Given the above, are there other alternatives? A few years ago, Government tested sugar cane alcohol as an additive to gasoline. Although technically feasible, currently there is no interest in the matter. A few individuals tested vegetable oils and biodiesel, but volumes available here and elsewhere are minute. Hence we do not expect bio fuels like alcohol or biodiesel to become significant as a land transportation fuel in the years ahead.  

Should Mauritius switch over to natural gas, it might become feasible to run part of our fleet of busses on compressed natural gas. It already exists in certain major cities and it improves air quality. Once more costs and technical feasibilities will have to be studied before hand.

Modern rail transport has been electrified worldwide to over 90%. Hence it is feasible to run trains on renewable electricity or natural gas. Currently a few countries actually manage to run their trains mostly on either wind or hydropower. In that perspective, the introduction of the Metro-Express in Mauritius goes in the right direction provided the country manages to increase its production of renewable electricity to cater for the extra power the metro will require.

However, the current project is still shrouded in mystery as the cost of the project, the price of tickets, the profitability of the system, the additional electrical power demand required and its projected routes are still not known to the public. Those unknowns could derail the project at any time in the future. It would be better should Government publish all relevant studies and begin a communication campaign to explain the rational behind the project. It would be interesting to know if Government considered using the tracks of the metro express for the transport of bulky and heavy goods across the country. It could increase revenues and hence improve profitability.

A major challenge of any alternative public transport is to entice middle class car owners to leave their cars at home and opt for public transport. We do not believe that the metro express can be made cheap and reliable enough to attract the public massively. A different mindset is needed. Currently, Government spends Rs 1.2 Billion yearly on transport subsidies. The private sector too spends at least as much on employee transport costs. It might be possible for Government and the private sector to pool those funds and issue a transport credit card that grants each citizen monthly credit points that are redeemable on any buses, taxis or metro express. Hence, car owners who use the transport credit card would immediately save fuel costs. They could hire a taxi from home to the station, hop on the metro and finally take a bus to their work place and back, all free of charge. The public transport system would then compete with private cars. But this means that the metro, buses and taxis would have to operate in an integrated and regulated system whereby buses and taxis feed passengers to the metro express where appropriate. A modest increase in retail fuel prices might also be needed to fund the system.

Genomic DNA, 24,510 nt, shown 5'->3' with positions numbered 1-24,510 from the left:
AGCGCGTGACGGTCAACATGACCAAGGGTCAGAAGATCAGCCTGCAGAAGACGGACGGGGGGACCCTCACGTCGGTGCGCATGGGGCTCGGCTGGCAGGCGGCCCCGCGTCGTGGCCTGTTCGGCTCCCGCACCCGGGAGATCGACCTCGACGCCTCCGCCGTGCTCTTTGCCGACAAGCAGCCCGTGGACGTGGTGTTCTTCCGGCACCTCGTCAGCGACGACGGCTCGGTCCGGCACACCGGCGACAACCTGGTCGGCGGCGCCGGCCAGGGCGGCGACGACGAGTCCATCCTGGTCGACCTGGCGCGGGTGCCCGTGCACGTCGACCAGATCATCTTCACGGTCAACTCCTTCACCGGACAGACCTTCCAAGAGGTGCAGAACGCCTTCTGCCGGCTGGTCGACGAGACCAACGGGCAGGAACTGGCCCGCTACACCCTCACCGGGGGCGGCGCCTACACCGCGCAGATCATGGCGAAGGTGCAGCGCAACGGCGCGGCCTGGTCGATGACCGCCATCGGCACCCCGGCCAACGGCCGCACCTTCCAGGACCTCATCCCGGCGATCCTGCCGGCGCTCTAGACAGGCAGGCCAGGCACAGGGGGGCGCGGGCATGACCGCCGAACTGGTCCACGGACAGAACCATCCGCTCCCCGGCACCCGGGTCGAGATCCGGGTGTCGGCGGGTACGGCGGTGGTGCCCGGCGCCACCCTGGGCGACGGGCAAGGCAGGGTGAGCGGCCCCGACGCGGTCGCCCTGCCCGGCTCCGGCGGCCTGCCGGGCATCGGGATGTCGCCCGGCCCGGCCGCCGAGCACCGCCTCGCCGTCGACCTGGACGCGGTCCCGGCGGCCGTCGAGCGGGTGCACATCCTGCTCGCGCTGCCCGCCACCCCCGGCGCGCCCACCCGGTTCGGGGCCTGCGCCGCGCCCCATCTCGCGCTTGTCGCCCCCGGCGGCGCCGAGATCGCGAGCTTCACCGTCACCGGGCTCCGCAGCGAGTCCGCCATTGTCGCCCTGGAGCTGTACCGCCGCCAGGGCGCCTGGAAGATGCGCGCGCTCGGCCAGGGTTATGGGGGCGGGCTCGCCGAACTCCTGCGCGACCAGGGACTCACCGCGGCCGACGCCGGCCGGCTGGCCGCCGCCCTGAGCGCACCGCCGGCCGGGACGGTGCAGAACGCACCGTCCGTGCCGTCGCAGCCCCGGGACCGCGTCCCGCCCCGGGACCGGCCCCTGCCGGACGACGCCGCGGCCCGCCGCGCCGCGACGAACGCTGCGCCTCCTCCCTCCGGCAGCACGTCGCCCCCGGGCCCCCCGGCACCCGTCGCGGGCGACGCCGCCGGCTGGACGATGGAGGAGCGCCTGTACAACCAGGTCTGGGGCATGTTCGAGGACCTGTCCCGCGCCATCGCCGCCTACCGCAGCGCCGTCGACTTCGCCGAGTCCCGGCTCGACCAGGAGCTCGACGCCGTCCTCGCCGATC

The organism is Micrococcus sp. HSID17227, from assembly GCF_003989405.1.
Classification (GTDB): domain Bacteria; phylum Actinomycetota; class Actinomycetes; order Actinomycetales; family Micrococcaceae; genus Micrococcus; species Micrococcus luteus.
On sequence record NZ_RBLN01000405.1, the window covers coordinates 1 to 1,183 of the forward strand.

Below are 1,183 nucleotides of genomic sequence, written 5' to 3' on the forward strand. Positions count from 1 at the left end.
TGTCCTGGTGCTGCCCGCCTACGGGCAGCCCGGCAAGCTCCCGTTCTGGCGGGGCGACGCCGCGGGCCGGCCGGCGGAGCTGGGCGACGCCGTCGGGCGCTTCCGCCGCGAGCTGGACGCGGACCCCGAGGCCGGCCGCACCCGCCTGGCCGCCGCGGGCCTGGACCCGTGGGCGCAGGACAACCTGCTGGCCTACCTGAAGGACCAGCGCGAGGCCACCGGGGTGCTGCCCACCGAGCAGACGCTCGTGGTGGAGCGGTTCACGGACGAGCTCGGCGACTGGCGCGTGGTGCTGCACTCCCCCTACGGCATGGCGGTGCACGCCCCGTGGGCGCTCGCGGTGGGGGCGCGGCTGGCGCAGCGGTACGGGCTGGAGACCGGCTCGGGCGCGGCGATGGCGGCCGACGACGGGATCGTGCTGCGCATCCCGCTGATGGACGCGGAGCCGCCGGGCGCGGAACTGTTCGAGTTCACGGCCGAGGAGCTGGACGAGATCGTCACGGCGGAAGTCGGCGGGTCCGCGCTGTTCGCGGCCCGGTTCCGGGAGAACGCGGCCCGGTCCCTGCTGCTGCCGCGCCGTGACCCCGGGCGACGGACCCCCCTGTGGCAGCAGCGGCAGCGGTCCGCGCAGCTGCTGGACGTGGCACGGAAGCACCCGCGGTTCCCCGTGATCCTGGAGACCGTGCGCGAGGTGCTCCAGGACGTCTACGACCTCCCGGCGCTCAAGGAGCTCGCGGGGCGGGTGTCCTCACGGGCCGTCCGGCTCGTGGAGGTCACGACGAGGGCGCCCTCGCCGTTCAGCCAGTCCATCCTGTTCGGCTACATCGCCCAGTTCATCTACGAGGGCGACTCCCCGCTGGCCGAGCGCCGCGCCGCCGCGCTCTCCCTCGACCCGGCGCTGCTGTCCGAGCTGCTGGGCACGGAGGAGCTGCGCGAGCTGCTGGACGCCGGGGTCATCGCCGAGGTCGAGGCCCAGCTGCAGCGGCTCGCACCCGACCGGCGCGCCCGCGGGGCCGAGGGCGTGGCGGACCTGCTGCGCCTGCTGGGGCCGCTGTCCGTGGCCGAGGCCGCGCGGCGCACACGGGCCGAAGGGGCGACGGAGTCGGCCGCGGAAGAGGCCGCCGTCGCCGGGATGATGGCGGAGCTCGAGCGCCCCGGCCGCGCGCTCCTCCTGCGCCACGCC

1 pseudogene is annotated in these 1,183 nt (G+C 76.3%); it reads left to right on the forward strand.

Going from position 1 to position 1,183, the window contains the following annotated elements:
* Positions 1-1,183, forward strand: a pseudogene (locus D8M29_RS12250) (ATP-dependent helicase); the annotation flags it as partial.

In 2015, Mauritius imported 279,551 toe of aviation fuel both for local and foreign aircrafts. Worldwide there are virtually no substitutes for oil as aviation fuel. Very small quantities of vegetable oils or coal have been used to manufacture aviation fuel on an experimental basis. Although successful, it is clear that these alternative fuels are incapable of substituting more than a token fraction of oil based aviation fuel. For the foreseeable future aviation will remain solidly dependent on oil. Exactly the same rationale stands for maritime fuel oil of which Mauritius imported 160,160 toe. We do not expect to see much change in the dependency of maritime transport on oil.

Although to some extent, land transport can be shifted to renewable fuels and electricity, for the coming decades, most transportation systems shall remain largely reliant on oil. Even for electricity and heat generation, where realistic alternatives exist, transition to renewable energies can be expected to take decades. Modern civilisation, here and elsewhere, shall therefore remain largely dependent on fossil fuels, especially oil for transportation purposes, at the very least till 2035. The 21st century began with wild swings in oil prices that impacted many countries creating much economic havoc. Our continued dependency on fossil fuel, oil especially, guarantees that further energy crisis will erupt in the future with significant economic, social and political consequences of us all. We are slowly entering an age of consequences caused by our fossil fuel addictions. Expect rough rides ahead.